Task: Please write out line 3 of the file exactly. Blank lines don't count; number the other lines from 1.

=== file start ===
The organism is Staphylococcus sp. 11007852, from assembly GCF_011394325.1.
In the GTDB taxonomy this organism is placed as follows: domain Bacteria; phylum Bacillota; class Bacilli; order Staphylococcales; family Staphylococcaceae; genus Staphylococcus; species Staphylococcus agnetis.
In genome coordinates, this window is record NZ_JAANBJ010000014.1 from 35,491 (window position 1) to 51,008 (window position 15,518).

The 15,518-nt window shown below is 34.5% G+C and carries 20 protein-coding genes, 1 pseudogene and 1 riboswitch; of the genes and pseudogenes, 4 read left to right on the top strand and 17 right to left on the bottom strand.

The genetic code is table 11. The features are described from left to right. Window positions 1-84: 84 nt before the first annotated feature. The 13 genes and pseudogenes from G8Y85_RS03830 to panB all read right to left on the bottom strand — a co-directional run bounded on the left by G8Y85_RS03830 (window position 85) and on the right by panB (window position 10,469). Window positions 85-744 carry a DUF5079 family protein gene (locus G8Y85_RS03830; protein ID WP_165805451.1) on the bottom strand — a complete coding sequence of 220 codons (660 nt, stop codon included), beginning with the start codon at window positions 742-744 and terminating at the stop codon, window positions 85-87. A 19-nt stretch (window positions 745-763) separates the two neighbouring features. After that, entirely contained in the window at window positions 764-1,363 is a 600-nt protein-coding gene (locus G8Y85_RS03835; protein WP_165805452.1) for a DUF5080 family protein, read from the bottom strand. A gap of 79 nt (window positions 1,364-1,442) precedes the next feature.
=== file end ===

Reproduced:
In genome coordinates, this window is record NZ_JAANBJ010000014.1 from 35,491 (window position 1) to 51,008 (window position 15,518).